Please note: As of August 30, 2020, we no longer have change fees for most Economy and premium cabin tickets for flights within the U.S., or between the U.S. and Mexico or the Caribbean. We also no longer have change fees for international travel originating in the U.S. For more information visit united.com/changefee.

Fare validity: This applies to all standard fare tickets issued through January 31, 2022, all destinations, all points-of-sale, all travel dates available for sale, provided ticket number starts with 016. It also applies to Basic Economy fare tickets issued through April 30, 2021 or Basic Economy tickets issued between May 1, 2021 and December 31, 2021 for travel commencing between August 11 and December 31, 2021, all destinations, all points of sale, provided the ticket number starts with 016.

Miscellaneous: Fares, fees, rules and offers are subject to change without notice. Seats are capacity-controlled and may not be available on all flights or days. Some fares are nonrefundable except during the first 24 hours after purchase. Other restrictions may apply.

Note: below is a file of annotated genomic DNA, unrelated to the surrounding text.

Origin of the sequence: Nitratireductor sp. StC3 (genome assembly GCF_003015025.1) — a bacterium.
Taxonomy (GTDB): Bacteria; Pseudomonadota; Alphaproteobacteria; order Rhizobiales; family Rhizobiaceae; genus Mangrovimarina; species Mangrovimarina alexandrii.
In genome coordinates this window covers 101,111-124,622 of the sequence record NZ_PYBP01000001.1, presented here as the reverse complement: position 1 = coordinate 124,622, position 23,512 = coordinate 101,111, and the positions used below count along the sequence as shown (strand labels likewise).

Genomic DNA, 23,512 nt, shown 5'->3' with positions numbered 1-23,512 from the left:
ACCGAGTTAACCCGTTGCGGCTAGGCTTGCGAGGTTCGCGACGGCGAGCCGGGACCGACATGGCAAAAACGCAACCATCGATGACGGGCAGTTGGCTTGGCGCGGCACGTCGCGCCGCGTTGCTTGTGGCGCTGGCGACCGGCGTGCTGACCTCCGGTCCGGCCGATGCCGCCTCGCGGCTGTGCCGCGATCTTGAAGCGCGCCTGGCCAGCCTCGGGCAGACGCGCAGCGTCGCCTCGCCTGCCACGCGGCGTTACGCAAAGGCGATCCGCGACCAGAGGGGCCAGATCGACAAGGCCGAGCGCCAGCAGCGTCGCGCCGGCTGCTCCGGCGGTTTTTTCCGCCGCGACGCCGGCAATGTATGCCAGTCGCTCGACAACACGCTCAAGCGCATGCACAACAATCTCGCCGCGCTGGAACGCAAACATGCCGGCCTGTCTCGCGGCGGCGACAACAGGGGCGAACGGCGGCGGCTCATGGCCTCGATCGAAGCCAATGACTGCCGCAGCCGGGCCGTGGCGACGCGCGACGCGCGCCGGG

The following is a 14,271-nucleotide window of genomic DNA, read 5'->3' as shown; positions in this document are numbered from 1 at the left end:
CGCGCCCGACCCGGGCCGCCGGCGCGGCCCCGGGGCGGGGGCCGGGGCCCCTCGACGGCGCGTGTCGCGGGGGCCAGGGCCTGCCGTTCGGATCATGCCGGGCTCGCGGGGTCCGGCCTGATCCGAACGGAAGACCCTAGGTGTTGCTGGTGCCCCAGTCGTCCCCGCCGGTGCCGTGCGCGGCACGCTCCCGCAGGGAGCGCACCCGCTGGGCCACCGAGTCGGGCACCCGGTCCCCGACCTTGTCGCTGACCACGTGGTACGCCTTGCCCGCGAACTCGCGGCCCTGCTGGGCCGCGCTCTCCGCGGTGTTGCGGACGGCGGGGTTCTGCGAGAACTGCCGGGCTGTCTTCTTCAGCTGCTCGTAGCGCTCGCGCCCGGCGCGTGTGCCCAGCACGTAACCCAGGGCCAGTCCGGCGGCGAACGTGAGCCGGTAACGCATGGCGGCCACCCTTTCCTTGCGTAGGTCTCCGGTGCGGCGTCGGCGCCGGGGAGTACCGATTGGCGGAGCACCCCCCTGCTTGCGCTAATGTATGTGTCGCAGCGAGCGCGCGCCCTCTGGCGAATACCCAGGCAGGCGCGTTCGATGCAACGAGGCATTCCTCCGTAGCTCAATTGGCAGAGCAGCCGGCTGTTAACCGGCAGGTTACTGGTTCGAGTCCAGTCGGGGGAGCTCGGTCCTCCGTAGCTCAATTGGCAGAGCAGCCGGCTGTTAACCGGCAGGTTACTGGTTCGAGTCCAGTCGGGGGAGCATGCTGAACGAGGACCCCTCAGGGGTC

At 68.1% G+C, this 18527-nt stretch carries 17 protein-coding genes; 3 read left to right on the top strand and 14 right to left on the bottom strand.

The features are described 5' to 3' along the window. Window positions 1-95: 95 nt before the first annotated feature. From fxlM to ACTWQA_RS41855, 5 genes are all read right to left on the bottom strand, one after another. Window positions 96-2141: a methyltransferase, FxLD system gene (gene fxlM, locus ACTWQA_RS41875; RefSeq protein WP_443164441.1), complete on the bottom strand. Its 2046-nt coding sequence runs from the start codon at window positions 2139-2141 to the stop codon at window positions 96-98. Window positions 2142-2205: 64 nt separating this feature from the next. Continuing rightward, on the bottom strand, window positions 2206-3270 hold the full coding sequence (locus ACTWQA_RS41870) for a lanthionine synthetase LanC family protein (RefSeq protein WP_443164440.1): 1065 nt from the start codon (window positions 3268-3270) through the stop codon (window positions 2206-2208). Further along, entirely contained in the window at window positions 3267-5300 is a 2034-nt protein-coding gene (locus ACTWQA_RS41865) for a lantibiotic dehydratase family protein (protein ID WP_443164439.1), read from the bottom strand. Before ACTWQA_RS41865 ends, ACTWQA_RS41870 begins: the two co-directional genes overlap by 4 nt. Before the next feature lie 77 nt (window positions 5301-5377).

New fine print (1 April 2021)
  • You can change Basic Economy tickets without change fees if the ticket is issued by April 30, 2021,
  • and all other international travel without change fees if the ticket is issued by May 31, 2021.
  • If the new flight is priced lower, the customer may change without paying a change fee, and may be given residual value in the form of a future flight credit.
Updated 30 Sept 2021